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**The Inverse Function Theorem**

Lectures on Calculus The Inverse Function Theorem

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**University of West Georgia**

by William M. Faucette University of West Georgia

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**Adapted from Calculus on Manifolds**

by Michael Spivak

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Lemma One Lemma: Let ARn be a rectangle and let f:ARn be continuously differentiable. If there is a number M such that |Djf i(x)|≤M for all x in the interior of A, then for all x, y2A.

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Lemma One Proof: We have

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**Lemma One Proof: Applying the Mean Value Theorem we obtain**

for some zij between xj and yj.

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**Lemma One Proof: The expression**

has absolute value less than or equal to

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Lemma One Proof: Then since each |yj-xj|≤|y-x|.

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Lemma One Proof: Finally, which concludes the proof. QED

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**The Inverse Function Theorem**

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**The Inverse Function Theorem**

Theorem: Suppose that f:RnRn is continuously differentiable in an open set containing a, and det f (a)≠0. Then there is an open set V containing a and an open set W containing f(a) such that f:VW has a continuous inverse f -1:WV which is differentiable and for for all y2W satisfies

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**The Inverse Function Theorem**

Proof: Let be the linear transformation Df(a). Then is non-singular, since det f (a)≠0. Now is the identity linear transformation.

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**The Inverse Function Theorem**

Proof: If the theorem is true for -1f, it is clearly true for f. Therefore we may assume at the outset that is the identity.

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**The Inverse Function Theorem**

Whenever f(a+h)=f(a), we have But

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**The Inverse Function Theorem**

This means that we cannot have f(x)=f(a) for x arbitrarily close to, but unequal to, a. Therefore, there is a closed rectangle U containing a in its interior such that

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**The Inverse Function Theorem**

Since f is continuously differentiable in an open set containing a, we can also assume that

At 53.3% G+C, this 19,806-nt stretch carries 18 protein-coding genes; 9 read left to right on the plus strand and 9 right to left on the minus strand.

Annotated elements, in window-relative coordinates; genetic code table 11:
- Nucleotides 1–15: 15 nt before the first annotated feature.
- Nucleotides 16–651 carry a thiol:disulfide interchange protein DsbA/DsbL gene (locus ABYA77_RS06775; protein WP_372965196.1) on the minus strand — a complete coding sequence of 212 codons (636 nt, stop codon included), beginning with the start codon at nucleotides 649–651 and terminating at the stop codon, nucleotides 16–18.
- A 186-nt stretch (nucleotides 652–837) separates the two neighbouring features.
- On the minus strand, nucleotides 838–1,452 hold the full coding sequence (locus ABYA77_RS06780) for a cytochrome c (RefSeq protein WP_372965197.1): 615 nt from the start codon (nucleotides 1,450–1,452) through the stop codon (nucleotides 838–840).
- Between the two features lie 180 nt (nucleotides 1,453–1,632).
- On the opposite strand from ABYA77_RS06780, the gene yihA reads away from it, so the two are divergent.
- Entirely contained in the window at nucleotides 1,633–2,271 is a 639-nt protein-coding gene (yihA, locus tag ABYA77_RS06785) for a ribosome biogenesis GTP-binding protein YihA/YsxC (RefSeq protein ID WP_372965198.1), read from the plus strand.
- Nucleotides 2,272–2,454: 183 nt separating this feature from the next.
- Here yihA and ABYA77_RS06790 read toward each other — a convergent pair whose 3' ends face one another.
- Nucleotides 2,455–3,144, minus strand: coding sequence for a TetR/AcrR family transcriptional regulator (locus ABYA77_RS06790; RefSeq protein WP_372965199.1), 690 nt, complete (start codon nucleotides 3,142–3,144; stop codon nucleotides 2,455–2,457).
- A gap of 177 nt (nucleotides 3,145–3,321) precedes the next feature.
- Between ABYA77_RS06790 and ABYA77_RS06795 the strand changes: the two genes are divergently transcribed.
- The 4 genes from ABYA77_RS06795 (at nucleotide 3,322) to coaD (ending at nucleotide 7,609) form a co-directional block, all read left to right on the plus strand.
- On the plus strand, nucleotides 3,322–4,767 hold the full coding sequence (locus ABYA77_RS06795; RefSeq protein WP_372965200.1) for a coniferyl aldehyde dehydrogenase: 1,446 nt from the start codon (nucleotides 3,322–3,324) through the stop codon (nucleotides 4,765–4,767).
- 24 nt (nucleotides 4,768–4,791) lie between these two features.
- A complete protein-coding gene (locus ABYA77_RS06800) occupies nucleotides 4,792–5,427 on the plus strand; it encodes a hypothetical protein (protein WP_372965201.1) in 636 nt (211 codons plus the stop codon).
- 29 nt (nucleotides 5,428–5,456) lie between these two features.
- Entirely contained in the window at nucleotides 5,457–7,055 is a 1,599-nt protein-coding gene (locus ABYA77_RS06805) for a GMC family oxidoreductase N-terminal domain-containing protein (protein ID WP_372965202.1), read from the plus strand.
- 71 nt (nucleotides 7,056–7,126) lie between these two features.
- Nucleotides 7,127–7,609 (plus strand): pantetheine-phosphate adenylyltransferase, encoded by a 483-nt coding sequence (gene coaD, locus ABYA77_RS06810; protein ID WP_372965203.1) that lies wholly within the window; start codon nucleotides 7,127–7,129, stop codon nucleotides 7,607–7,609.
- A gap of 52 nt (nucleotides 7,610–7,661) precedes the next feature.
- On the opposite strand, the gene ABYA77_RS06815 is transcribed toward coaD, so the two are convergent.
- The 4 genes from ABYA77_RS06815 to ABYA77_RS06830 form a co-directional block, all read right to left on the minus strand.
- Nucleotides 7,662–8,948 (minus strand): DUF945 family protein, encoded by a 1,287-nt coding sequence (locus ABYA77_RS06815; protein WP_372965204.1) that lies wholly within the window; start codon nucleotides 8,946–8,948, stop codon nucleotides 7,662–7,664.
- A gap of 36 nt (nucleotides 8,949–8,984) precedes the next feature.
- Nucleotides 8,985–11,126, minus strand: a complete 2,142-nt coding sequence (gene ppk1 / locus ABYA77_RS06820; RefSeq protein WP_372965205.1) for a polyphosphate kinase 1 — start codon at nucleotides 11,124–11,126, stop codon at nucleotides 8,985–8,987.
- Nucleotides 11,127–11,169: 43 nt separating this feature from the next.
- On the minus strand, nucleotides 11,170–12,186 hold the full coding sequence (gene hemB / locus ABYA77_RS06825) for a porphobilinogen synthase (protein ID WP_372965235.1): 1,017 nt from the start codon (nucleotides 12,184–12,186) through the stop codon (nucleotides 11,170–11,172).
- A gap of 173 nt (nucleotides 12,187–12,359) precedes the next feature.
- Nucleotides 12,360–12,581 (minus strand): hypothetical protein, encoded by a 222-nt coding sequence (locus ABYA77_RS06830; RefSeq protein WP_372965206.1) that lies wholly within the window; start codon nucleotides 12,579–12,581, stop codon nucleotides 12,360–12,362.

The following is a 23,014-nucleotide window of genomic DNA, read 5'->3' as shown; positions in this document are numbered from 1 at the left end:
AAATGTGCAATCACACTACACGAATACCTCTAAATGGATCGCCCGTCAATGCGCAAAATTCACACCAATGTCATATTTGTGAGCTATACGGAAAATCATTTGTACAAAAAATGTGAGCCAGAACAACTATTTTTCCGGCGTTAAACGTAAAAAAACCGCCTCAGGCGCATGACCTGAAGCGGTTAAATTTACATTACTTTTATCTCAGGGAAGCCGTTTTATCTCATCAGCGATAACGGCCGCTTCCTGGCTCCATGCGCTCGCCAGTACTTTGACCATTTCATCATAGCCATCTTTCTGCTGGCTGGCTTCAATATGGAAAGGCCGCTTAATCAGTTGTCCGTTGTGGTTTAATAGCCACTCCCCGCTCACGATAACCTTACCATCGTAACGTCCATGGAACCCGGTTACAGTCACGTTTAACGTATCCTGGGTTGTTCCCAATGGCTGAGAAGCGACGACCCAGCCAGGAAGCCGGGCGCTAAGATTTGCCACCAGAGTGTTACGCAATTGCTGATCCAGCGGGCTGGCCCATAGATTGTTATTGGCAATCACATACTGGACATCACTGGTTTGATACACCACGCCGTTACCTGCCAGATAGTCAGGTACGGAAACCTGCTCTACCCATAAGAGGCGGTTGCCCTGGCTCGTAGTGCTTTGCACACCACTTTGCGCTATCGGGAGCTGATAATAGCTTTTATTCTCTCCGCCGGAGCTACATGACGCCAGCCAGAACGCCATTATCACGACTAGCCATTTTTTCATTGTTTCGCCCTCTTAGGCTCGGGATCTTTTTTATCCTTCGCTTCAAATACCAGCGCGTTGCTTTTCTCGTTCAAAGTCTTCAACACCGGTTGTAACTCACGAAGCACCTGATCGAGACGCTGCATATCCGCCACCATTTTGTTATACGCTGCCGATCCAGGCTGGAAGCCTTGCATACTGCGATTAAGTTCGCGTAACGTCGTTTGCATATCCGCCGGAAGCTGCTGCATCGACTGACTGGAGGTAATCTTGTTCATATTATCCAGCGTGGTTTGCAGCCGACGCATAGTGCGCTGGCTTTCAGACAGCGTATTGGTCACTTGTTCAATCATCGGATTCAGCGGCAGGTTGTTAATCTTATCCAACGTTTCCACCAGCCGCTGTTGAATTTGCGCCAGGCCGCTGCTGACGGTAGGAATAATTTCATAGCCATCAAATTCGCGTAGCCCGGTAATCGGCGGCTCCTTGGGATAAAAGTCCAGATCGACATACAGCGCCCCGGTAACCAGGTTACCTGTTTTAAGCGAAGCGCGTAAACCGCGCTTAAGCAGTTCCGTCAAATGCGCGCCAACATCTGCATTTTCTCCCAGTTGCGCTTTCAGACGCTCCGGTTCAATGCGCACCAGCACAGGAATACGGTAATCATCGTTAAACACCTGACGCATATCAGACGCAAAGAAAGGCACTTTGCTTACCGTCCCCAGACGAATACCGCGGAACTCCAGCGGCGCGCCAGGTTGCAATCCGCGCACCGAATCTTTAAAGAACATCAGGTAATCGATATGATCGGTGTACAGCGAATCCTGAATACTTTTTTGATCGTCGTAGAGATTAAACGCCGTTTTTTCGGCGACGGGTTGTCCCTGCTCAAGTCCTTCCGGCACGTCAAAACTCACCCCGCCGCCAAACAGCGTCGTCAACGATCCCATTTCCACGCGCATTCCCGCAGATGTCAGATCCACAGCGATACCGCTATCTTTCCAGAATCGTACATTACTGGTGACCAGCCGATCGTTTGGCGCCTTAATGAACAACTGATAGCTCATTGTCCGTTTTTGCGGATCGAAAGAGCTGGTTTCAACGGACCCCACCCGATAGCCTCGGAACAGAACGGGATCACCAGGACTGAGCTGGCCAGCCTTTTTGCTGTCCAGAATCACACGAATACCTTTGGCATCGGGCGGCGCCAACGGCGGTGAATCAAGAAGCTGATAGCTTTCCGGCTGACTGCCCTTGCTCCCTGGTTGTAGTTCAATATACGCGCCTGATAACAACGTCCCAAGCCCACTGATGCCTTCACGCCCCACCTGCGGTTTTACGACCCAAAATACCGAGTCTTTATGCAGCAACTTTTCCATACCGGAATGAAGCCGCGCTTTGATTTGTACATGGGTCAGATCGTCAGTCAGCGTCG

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**The Inverse Function Theorem**

Since we can apply Lemma One to g(x)=f(x)-x to get

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**The Inverse Function Theorem**

Since we have

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**The Inverse Function Theorem**

Now f(boundary U) is a compact set which does not contain f(a). Therefore, there is a number d>0 such that |f(a)-f(x)|≥d for x2boundary U.

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**The Inverse Function Theorem**

Let W={y:|y-f(a)|<d/2}. If y2W and x2boundary U, then

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**The Inverse Function Theorem**

We will show that for any y2W there is a unique x in interior U such that f(x)=y. To prove this consider the function g:UR defined by

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**The Inverse Function Theorem**

This function is continuous and therefore has a minimum on U. If x2boundary U, then, by the formula on slide 20, we have g(a)<g(x). Therefore, the minimum of g does not occur on the boundary of U.

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**The Inverse Function Theorem**

Since the minimum occurs on the interior of U, there must exist a point x2U so that Djg(x)=0 for all j, that is

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**The Inverse Function Theorem**

Since the Jacobian [Djf i(x)] is non-singular, we must have That is, y=f(x). This proves the existence of x. Uniqueness follows from slide 18.

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**The Inverse Function Theorem**

If V=(interior U)f1(W), we have shown that the function f:VW has inverse f 1:WV. We can rewrite As This shows that f-1 is continuous.

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**The Inverse Function Theorem**

We only need to show that f-1 if differentiable. Let =Df(x). We will show that f-1 is differentiable at y=f(x) with derivative -1.

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**The Inverse Function Theorem**

Since =Df(x), we know that Setting (x)=f(x+h)-f(x)-(h), we know that

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**The Inverse Function Theorem**

Hence, we have

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**The Inverse Function Theorem**

Therefore,

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**The Inverse Function Theorem**

Since every y12W is of the form f(x1) for some x12V, this can be written or

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**The Inverse Function Theorem**

It therefore suffices to show that Since is a linear transformation, it suffices to show that

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**The Inverse Function Theorem**

Recall that Also, f-1 is continuous, so

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**The Inverse Function Theorem**

Then where the first factor goes to 0 and the second factor is bounded by 2. This completes the proof. QED

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Why is it the second most important theorem in calculus?

Why is it the second most important theorem in calculus?

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